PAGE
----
Across the Boundaries of Belief: Contemporary Issues in the Anthropology of Religion

By Morton Klass; Maxine Weisgrau | Go to book overview

any impact at all, can assert itself only for a moment before being modified. Pure charismatics do not collaborate with the process of routinization. If their movements are to survive and achieve stability, they must have a change of temper that permits their retinue to take over, or they must be displaced in some way. They must die early, as Jesus and Joseph Smith did, or be neutralized. Both William Irvine and the movement he founded were lucky. His church, having expelled him, is a viable movement today. As for Irvine, he moved to Palestine to await the coming of the Lord, and died there at a ripe old age.


Notes
1.
Revised version of the presidential address delivered at the 1987 annual meeting of the Association for the Sociology of Religion, Chicago. Marion S. Goldman, Edward W. Mann, J. Gordon Melton, Donald Pitzer, and Joe V. Peterson have made valuable suggestions, and a few important corrections, which I have incorporated in this revision.
2.
It did cause considerable instability in Jewish communities of central and eastern Europe and may have laid the groundwork for the emergence of Hasidism.
3.
In addition to my own observations and readily available newspaper accounts, I am indebted for my knowledge of Rajneeshism to the work of Edward W. Mann ( 1991). See also Gordon ( 1987), Milne ( 1986), and Strelley ( 1987).
4.
I personally witnessed the respectful, even adulatory, treatment accorded Maharishi Mahesh Yogi by a group of scientific admirers at a small gathering at his residence during the Second International Symposium on the Science of Creative Intelligence, held in August 1971 on the campus of Humboldt State University in California. This group, which included one Nobel laureate, disagreed with Maharishi on a key issue concerning genetics, but they did so in the mildest and most helpful manner imaginable. See below for more observations on this gathering.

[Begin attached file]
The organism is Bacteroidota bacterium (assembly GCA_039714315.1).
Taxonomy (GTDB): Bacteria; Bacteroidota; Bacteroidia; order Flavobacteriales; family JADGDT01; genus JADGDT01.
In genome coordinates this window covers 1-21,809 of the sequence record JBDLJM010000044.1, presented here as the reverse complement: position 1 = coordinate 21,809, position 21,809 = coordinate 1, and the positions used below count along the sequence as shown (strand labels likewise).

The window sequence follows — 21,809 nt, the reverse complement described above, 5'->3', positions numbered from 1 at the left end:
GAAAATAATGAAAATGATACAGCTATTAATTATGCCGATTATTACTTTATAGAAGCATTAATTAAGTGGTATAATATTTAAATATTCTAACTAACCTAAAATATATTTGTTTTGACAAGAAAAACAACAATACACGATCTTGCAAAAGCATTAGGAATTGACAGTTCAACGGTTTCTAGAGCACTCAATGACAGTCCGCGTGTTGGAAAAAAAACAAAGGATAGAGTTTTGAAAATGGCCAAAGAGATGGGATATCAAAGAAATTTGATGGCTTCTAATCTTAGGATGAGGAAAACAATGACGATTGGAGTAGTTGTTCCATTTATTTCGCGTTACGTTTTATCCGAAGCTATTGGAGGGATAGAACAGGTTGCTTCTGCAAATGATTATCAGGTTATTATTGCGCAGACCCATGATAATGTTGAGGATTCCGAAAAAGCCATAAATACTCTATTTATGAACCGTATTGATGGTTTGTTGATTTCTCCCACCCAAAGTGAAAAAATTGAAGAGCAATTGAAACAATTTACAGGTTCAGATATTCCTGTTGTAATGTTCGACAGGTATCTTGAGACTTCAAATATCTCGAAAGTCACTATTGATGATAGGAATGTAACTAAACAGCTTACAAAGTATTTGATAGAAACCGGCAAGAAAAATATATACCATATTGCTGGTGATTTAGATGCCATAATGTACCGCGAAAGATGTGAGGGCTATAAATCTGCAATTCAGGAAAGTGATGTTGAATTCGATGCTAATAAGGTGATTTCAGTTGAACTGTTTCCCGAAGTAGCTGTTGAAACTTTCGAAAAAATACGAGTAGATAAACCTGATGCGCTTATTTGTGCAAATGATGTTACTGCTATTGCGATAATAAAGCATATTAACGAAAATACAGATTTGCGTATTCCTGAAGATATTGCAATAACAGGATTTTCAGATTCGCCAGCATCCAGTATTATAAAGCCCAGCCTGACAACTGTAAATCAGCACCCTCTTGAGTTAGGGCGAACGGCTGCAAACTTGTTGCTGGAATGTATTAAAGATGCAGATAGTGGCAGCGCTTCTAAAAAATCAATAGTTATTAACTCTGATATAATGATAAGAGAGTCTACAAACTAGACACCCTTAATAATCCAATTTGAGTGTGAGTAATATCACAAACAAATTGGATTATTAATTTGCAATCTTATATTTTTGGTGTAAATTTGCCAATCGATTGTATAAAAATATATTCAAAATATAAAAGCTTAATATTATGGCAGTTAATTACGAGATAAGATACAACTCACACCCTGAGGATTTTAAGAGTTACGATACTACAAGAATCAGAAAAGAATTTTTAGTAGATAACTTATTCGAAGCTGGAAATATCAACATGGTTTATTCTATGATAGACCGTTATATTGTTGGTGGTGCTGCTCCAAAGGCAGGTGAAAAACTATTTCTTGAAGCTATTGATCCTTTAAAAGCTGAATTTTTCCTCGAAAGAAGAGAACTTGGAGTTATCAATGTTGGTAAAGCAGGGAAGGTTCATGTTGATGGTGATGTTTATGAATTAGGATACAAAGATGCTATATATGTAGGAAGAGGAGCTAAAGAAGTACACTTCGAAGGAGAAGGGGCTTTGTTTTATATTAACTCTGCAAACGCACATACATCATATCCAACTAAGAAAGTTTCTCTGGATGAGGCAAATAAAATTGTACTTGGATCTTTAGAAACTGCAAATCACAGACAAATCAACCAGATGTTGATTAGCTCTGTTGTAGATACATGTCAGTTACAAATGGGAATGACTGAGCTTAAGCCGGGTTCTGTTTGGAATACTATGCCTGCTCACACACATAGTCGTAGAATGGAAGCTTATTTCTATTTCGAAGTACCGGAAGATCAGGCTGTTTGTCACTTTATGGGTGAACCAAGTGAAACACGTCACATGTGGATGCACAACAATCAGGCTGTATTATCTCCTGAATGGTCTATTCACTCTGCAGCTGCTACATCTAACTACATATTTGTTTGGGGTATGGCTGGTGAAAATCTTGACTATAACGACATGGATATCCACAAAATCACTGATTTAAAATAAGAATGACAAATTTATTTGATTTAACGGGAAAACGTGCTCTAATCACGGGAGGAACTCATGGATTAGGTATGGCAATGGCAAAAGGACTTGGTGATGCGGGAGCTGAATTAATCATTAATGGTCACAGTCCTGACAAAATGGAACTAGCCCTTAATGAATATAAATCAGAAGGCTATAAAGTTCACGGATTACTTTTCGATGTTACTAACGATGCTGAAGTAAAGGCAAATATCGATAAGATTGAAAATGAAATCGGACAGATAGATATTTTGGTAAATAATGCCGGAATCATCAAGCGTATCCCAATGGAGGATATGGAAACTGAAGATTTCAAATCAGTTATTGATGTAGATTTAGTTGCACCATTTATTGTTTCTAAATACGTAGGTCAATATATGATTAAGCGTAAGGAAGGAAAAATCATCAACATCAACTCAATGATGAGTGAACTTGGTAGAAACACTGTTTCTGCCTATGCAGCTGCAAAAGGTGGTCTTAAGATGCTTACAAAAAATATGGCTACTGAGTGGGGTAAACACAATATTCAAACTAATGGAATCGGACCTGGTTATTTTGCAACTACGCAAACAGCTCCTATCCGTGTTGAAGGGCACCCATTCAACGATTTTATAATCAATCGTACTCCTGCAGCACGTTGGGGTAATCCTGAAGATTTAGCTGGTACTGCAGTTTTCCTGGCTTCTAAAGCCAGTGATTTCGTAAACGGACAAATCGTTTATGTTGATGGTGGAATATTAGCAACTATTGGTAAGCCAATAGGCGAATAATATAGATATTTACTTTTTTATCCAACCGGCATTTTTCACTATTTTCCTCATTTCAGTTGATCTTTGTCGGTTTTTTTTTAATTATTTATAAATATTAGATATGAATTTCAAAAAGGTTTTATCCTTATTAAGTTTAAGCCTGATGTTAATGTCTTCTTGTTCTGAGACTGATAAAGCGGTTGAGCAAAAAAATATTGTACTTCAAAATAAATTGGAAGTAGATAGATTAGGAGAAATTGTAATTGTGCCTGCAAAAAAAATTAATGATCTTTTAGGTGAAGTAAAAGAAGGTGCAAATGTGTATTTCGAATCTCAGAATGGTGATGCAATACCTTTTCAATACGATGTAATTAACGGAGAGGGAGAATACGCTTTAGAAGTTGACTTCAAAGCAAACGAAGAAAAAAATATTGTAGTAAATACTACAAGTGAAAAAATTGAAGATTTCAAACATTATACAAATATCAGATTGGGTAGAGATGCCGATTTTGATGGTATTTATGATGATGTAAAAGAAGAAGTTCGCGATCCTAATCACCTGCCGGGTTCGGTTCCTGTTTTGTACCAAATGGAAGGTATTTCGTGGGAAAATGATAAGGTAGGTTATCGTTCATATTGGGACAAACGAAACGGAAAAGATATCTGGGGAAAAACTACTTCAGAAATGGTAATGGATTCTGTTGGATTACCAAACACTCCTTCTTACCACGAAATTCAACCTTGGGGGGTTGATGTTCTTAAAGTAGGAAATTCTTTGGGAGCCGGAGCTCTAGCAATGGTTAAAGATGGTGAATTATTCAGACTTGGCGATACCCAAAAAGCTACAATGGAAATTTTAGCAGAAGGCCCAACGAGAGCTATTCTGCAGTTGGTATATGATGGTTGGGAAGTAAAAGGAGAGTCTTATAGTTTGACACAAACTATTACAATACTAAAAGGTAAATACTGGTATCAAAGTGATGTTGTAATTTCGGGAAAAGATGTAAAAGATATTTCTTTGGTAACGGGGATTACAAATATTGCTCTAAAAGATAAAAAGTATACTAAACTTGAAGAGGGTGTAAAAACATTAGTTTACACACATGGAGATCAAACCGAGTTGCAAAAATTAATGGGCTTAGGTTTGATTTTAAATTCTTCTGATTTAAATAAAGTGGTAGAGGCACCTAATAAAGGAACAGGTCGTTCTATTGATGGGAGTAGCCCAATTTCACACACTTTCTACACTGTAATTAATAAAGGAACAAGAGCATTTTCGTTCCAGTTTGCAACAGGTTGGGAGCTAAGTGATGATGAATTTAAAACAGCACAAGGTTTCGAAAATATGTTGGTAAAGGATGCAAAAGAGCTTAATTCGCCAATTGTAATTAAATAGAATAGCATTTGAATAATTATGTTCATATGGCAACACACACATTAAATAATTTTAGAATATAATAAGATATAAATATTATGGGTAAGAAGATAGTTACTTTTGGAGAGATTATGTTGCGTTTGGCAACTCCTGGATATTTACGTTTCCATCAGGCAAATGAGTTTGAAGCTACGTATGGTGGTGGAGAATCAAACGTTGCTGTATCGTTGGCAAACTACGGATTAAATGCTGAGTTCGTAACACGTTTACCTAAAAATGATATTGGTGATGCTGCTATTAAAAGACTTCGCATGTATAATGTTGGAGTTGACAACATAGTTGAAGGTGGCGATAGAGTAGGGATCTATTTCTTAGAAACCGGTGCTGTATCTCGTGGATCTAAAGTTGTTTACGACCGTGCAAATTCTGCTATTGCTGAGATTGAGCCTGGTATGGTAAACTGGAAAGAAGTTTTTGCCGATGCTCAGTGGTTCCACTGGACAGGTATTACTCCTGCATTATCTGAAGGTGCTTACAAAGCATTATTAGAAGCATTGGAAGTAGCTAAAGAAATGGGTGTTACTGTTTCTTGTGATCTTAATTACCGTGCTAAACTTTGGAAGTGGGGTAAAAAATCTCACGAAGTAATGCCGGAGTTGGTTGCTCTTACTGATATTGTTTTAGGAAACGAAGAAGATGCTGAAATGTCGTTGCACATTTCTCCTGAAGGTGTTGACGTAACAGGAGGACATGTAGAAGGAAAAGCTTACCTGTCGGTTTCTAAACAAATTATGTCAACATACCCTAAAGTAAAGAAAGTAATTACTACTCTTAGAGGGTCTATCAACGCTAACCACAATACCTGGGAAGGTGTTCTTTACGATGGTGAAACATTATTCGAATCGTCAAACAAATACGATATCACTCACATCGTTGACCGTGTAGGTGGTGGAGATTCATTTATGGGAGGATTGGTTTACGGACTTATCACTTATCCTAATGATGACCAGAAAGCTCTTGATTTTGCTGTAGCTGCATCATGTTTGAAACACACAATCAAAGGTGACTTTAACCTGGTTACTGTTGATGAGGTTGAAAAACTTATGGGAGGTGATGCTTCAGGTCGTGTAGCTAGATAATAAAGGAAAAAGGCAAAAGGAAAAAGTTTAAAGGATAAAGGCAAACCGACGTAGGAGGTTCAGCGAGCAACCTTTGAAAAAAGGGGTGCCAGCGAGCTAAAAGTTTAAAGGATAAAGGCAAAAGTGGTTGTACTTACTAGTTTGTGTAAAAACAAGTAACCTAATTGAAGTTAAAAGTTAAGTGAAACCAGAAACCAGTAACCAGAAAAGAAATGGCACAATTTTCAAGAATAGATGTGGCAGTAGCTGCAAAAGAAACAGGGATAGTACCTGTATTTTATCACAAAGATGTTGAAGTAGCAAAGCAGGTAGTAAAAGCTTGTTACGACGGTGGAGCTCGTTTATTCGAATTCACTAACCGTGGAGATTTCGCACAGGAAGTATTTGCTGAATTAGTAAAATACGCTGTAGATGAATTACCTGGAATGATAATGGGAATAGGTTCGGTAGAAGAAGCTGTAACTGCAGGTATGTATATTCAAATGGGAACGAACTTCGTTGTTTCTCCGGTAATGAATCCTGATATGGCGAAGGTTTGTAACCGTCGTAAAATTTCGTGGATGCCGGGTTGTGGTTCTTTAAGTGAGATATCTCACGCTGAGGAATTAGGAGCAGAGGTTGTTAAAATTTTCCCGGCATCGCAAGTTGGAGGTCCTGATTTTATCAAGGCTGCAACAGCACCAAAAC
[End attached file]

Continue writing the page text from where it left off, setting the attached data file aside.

5.
The division of new religious movements into two worlds can also account for why some members experience spiritual and psychological benefits at the very same time that their leaders are engaged in a variety of "dirty tricks."
6.
I am indebted to Joe V. Peterson for this information.

References

Butler Katy. 1983. "Events are the teacher: working through the crisis at San Francisco Zen Center." Coevolution Quarterly (Winter): 112-23.

Crow Keith W. 1964. "The invisible church." Master's thesis, University of Oregon.

Gordon James S. 1987. The Golden Guru: The Strange Journey of Bhagwan Shree Rajneesh. Lexington, MA: Stephen Greene.

Joshi Vasant. 1982. The Awakened One. New York: Harper & Row.

Mann W. E. 1991. The Quest for Total Bliss: A Psycho-Social Perspective on the Rajneesh Movement. Toronto: Canadian Scholars Press.

Milne Hugh. 1986. Bhagwan. The God that Failed. London: Caliban Books.

New English Bible. 1971. New York: Oxford University Press.

Oregonian. 1987. "Sheela: 'I knew I was to take the rap'." Portland Oregonian (August 1):7.

-379-

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